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Defensive carding is one of the most important yet difficult part of the game.

By Leuben Zaykov
On 19 April, 2013 At 13:12

Category : Advanced @en, Advanced 2

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Leuben Zaykov
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During my experience of 40+ years of playing bridge I have come to the conclusion that defensive carding is one of the most important yet difficult part of the game. I realize that established partnerships have strict rules and agreements; however, I will try to introduce a fairly simple structure, which can be developed and further fine-tuned.

 The backbone is that it is easier to DISCOURAGE ONE suit rather than to signal for a PARTICULAR suit!

 The most obvious and fastest approach to proceed with a suit preference signal (SPS) is the Best Trump Signal (BTS).

 Let me first give an example to set out the foundation of  BTS.

 For the purpose of the discussion let assume that the opponents are playing in a hearts contract. Partner leads a suit (so far ANY, even perhaps a trump!), you see dummy, and you hold something like 862 in hearts. Further on let suppose the declarer wins the lead (Don’t forget to show preference whenever possible!), draws trumps in either ONE, TWO or THREE rounds.

 What are your options?

 On the first round you can play any of the three hearts you hold.

  1. You play 2. The message to your partner reads as follows:

 “For the time being I have no interest in you playing spades, when or if you regain the lead!

 Mind that spades are the highest ranking side suit and 2 looks like a very small card.

 Your decision can be based either on holding nothing in spades, or an urgent need for partner to lead another suit (so far not exactly specified whether clubs or diamonds), or to deceit the declarer with those assumptions.

  1. You play 8. Hopefully partner can deduct that this is a fairly high card, i.e. at least TWO lower cards, 6 and 2, are missing. The message is practically the same as above. Just swap spades with clubs.
  1. You play 6. The message now is not as informative as above. You plan to start an ECHO, that is, you will clarify your intentions later, when playing a SECOND card.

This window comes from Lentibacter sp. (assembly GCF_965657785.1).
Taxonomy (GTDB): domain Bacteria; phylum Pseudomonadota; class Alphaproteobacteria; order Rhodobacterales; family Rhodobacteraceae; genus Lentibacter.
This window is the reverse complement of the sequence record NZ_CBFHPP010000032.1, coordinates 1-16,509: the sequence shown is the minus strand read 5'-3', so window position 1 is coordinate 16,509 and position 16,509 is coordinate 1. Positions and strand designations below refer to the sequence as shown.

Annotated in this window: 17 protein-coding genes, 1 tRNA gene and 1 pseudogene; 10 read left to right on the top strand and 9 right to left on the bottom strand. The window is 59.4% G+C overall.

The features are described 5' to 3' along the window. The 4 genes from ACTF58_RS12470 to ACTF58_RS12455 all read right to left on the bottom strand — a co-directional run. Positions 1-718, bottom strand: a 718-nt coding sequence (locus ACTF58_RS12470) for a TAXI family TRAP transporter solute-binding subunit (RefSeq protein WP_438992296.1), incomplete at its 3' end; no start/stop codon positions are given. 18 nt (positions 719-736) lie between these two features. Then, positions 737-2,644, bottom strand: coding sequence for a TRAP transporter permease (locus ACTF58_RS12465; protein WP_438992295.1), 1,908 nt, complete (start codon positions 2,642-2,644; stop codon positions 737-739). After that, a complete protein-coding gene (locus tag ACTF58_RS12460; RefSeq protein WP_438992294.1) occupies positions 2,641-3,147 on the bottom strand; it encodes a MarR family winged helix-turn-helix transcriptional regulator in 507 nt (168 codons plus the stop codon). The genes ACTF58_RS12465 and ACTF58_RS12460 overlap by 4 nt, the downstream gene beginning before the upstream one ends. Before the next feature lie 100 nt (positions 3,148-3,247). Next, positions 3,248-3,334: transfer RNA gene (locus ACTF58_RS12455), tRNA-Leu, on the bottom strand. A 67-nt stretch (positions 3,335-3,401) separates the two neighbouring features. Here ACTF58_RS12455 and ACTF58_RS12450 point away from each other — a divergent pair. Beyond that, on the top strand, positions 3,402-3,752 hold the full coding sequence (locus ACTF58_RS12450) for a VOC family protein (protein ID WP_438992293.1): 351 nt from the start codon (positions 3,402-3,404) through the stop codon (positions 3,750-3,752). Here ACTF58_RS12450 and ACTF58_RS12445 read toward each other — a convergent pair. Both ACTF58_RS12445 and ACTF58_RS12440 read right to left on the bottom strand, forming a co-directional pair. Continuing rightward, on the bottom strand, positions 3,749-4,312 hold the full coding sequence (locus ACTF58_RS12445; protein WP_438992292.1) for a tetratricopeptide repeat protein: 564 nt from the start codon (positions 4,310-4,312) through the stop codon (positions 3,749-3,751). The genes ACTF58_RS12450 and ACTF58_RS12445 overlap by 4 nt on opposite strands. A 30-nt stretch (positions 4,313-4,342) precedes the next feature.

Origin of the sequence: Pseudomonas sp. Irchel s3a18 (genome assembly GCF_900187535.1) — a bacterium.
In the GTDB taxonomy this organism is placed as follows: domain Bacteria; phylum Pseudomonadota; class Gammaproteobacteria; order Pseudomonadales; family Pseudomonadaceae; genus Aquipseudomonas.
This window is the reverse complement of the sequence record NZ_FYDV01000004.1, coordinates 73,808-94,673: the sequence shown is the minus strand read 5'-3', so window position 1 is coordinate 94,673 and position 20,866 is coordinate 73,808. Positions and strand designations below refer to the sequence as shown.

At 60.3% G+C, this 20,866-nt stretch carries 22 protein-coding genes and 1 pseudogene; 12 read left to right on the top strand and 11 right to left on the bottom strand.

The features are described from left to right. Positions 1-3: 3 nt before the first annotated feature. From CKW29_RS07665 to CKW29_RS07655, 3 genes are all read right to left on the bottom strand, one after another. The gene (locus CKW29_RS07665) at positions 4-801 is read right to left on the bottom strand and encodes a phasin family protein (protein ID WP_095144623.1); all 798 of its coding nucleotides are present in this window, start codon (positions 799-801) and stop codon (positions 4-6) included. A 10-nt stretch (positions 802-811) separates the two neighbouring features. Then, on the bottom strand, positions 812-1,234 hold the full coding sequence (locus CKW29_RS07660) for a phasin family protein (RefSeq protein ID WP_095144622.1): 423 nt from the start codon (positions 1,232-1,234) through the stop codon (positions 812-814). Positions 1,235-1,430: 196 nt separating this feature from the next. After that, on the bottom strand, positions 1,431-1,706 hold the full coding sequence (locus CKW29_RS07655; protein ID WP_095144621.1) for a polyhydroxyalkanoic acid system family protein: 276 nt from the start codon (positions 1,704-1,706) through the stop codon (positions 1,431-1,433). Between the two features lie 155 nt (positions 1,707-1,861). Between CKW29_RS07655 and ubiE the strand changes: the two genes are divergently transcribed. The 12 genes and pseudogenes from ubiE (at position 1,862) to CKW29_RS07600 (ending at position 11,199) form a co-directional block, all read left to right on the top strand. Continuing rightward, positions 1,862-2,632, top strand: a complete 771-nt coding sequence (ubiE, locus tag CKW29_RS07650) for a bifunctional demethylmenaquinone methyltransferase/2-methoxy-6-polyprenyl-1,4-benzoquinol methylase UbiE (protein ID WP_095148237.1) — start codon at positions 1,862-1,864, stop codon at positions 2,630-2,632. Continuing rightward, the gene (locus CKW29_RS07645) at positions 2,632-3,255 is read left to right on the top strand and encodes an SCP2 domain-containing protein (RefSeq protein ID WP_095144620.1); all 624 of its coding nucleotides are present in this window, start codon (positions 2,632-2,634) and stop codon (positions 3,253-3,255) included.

Let’s see what happens when or if declarer draws a second trump.

If you had first played 2 (Case 1), now both 8 and 6 (LOW-HIGH) confirm the initial message (“I don’t want spades!”). You should plan to start an ECHO, so that on a third round of trumps to specify either diamonds (the higher ranking suit) with the sequence 2-8-6, or clubs with 2-6-8.

The same considerations apply to the play of 8 on the first round (Case 2). Since your other hearts, namely 6 and 2, are smaller (HIGH-LOW), you just instruct partner to avoid playing clubs. You should plan to start an ECHO, so that on a third round of trumps to specify either spades (the higher ranking suit) with the sequence 8-6-2, or diamonds with 8-2-6.

In Case 3, first playing 6, you must finish the ECHO. 8 (LOW-HIGH) discourages spades. Alternatively 2 (HIGH-LOW) denies clubs.

At a glance there is a contradiction. Case 3 looks dormant if you can send the same message, “I don’t want spades/clubs!”, as in Case 1/2. The main difference is that the other cases tend to be more imperative than advisable, while Case 3 is clearly more flexible.

Finally, when or if the declarer draws a third round of trumps, you can comfortably finish the ECHO.

What happens if you have two trumps only?

Basically it’s the same case. On a third round of trumps your discard finishes the ECHO.

N.B. When you have already signal for a specific suit, the 1st time you play to that suit is used to show length, i.e. ODD or EVEN number of cards in this particular suit.


  • You start the defensive play by indicating a suit you have no desire for partner to attack when on lead.
  • HIGH-LOW trump play discourages the lowest ranking suit, while LOW-HIGH the highest ranking one.
  • On a third round of trumps you may show either length in a particular suit or finish an ECHO for the better promising suit partner is advised to attack when on lead.
  • BTS can be applied for NT contracts. Consider the main suit of the opponents (usually longest) to be the trump suit!

The same principles can be used throughout the defensive play. Just watch what cards partner plays in immaterial suit(s). If it’s a pattern of HIGH-LOW the preference (“I have something!”) is for a higher ranking suit. Logically, a pattern of LOW-HIGH indicates some value in a lower ranking suit.

Certainly, with no values in any suit partner must break the pattern so that not to give false expectations!

Esta entrada también está disponible en: Spanish

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